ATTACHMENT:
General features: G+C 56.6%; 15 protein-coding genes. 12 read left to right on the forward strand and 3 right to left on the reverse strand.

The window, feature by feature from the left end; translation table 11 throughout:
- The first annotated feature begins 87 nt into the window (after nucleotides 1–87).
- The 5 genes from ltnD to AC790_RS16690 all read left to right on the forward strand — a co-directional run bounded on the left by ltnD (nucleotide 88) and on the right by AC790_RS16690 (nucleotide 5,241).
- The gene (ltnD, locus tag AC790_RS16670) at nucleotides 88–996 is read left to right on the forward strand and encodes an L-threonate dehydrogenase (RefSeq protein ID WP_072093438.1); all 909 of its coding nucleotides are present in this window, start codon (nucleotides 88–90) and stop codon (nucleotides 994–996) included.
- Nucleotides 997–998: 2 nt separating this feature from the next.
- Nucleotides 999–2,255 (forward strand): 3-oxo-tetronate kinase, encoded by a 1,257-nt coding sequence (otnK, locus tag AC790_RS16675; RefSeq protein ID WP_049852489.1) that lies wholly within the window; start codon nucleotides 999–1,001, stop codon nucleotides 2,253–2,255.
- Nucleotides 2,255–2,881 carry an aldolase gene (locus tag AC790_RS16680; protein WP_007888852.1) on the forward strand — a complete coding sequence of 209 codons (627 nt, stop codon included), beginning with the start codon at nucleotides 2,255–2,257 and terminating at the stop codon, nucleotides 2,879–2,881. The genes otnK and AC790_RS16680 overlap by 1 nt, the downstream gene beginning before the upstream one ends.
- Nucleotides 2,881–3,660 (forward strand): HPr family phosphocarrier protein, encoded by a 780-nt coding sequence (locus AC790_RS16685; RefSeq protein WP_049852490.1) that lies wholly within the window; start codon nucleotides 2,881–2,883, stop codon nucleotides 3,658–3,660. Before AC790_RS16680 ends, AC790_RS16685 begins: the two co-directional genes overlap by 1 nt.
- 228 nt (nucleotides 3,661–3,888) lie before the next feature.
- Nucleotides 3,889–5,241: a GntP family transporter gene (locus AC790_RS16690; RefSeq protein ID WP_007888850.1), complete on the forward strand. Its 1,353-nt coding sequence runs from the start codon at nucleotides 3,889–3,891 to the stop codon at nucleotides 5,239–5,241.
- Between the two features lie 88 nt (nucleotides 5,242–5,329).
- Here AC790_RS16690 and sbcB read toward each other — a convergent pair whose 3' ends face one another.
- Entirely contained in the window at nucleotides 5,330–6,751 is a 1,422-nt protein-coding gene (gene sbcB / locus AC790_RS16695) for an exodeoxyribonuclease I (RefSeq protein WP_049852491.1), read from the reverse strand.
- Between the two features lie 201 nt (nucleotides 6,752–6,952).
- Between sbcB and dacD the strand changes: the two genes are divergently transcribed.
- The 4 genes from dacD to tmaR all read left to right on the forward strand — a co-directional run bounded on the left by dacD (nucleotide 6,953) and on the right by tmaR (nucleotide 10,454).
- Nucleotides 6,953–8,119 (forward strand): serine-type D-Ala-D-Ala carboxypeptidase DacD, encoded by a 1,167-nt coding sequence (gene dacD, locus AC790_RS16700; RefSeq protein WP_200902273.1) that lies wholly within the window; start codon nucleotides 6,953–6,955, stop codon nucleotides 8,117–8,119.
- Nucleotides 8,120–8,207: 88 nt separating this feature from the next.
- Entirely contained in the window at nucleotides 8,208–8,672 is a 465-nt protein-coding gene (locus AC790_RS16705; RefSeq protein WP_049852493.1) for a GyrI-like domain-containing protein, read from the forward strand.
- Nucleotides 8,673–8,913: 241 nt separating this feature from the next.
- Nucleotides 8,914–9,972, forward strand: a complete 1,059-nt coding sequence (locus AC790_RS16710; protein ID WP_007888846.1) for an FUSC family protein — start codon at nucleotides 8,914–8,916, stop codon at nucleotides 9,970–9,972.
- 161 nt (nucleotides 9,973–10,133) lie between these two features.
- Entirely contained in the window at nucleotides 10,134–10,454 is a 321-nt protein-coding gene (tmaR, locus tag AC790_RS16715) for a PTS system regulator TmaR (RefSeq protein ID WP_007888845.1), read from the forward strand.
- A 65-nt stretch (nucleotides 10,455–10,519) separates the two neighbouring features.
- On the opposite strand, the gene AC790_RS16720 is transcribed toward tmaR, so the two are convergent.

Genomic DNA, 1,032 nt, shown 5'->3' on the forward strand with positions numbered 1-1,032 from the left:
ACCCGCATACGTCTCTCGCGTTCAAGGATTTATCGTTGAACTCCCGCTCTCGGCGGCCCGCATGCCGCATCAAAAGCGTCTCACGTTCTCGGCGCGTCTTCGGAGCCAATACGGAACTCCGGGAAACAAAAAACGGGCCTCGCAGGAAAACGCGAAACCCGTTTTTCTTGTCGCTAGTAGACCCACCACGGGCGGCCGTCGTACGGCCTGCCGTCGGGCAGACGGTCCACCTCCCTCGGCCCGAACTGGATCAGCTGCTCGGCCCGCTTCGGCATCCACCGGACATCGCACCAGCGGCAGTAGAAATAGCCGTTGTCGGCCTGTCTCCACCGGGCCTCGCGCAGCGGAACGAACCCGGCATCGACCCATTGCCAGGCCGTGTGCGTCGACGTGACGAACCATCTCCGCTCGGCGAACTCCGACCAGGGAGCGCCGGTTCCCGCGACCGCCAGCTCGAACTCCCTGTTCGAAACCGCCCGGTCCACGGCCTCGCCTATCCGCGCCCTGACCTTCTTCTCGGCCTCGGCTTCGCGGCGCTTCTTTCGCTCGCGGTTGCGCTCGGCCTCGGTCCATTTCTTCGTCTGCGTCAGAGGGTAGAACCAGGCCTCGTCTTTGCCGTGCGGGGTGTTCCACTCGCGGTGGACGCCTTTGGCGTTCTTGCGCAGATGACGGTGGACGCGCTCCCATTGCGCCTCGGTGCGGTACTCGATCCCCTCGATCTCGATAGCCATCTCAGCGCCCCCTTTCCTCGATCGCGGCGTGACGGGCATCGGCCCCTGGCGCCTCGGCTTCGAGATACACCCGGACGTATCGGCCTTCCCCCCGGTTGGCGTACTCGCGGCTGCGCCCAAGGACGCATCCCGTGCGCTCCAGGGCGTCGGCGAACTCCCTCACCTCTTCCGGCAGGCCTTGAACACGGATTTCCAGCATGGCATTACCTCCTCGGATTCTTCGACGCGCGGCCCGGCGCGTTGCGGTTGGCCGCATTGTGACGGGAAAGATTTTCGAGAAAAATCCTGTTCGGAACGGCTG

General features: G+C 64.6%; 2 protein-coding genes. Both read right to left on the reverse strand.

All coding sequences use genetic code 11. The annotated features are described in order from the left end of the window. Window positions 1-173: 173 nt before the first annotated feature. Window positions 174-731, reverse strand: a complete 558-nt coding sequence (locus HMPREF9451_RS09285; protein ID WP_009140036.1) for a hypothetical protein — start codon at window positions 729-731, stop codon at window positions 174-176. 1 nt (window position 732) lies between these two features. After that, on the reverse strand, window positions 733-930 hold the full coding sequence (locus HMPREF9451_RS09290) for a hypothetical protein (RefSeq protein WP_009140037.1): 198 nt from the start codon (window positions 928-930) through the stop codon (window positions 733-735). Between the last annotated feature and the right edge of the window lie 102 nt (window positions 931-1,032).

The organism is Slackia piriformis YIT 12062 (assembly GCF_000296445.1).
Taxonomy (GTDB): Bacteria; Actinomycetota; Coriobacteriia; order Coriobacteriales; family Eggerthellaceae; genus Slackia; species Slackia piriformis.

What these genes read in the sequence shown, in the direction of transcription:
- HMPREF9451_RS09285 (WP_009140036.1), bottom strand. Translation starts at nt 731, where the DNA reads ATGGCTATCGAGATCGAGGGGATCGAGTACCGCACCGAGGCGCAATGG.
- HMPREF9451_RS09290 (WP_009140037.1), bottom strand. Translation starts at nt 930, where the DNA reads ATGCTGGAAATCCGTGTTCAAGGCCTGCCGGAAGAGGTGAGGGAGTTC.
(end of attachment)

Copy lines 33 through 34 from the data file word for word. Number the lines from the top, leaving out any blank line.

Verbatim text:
What these genes read in the sequence shown, in the direction of transcription:
- HMPREF9451_RS09285 (WP_009140036.1), bottom strand. Translation starts at nt 731, where the DNA reads ATGGCTATCGAGATCGAGGGGATCGAGTACCGCACCGAGGCGCAATGG.